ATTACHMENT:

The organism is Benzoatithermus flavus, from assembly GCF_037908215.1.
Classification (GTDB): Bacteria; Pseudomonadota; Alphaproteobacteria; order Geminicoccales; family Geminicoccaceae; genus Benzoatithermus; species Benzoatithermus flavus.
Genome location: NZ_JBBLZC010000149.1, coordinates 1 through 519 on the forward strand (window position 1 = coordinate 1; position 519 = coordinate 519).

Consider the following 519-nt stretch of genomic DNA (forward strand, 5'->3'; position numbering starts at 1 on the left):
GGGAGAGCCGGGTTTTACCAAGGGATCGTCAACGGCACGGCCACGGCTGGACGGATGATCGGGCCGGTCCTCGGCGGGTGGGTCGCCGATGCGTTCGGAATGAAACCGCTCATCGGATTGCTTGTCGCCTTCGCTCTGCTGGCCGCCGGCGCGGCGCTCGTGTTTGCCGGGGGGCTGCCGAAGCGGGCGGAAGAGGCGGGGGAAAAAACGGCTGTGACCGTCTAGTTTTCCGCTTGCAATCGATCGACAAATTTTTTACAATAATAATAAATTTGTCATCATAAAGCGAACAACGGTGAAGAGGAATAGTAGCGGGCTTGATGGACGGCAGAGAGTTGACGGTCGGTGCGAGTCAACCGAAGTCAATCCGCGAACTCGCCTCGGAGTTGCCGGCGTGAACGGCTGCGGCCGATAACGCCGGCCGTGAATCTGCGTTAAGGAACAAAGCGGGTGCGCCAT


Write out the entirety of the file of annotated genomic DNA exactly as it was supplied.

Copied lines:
The organism is Benzoatithermus flavus, from assembly GCF_037908215.1.
Classification (GTDB): Bacteria; Pseudomonadota; Alphaproteobacteria; order Geminicoccales; family Geminicoccaceae; genus Benzoatithermus; species Benzoatithermus flavus.
Genome location: NZ_JBBLZC010000149.1, coordinates 1 through 519 on the forward strand (window position 1 = coordinate 1; position 519 = coordinate 519).

Consider the following 519-nt stretch of genomic DNA (forward strand, 5'->3'; position numbering starts at 1 on the left):
GGGAGAGCCGGGTTTTACCAAGGGATCGTCAACGGCACGGCCACGGCTGGACGGATGATCGGGCCGGTCCTCGGCGGGTGGGTCGCCGATGCGTTCGGAATGAAACCGCTCATCGGATTGCTTGTCGCCTTCGCTCTGCTGGCCGCCGGCGCGGCGCTCGTGTTTGCCGGGGGGCTGCCGAAGCGGGCGGAAGAGGCGGGGGAAAAAACGGCTGTGACCGTCTAGTTTTCCGCTTGCAATCGATCGACAAATTTTTTACAATAATAATAAATTTGTCATCATAAAGCGAACAACGGTGAAGAGGAATAGTAGCGGGCTTGATGGACGGCAGAGAGTTGACGGTCGGTGCGAGTCAACCGAAGTCAATCCGCGAACTCGCCTCGGAGTTGCCGGCGTGAACGGCTGCGGCCGATAACGCCGGCCGTGAATCTGCGTTAAGGAACAAAGCGGGTGCGCCAT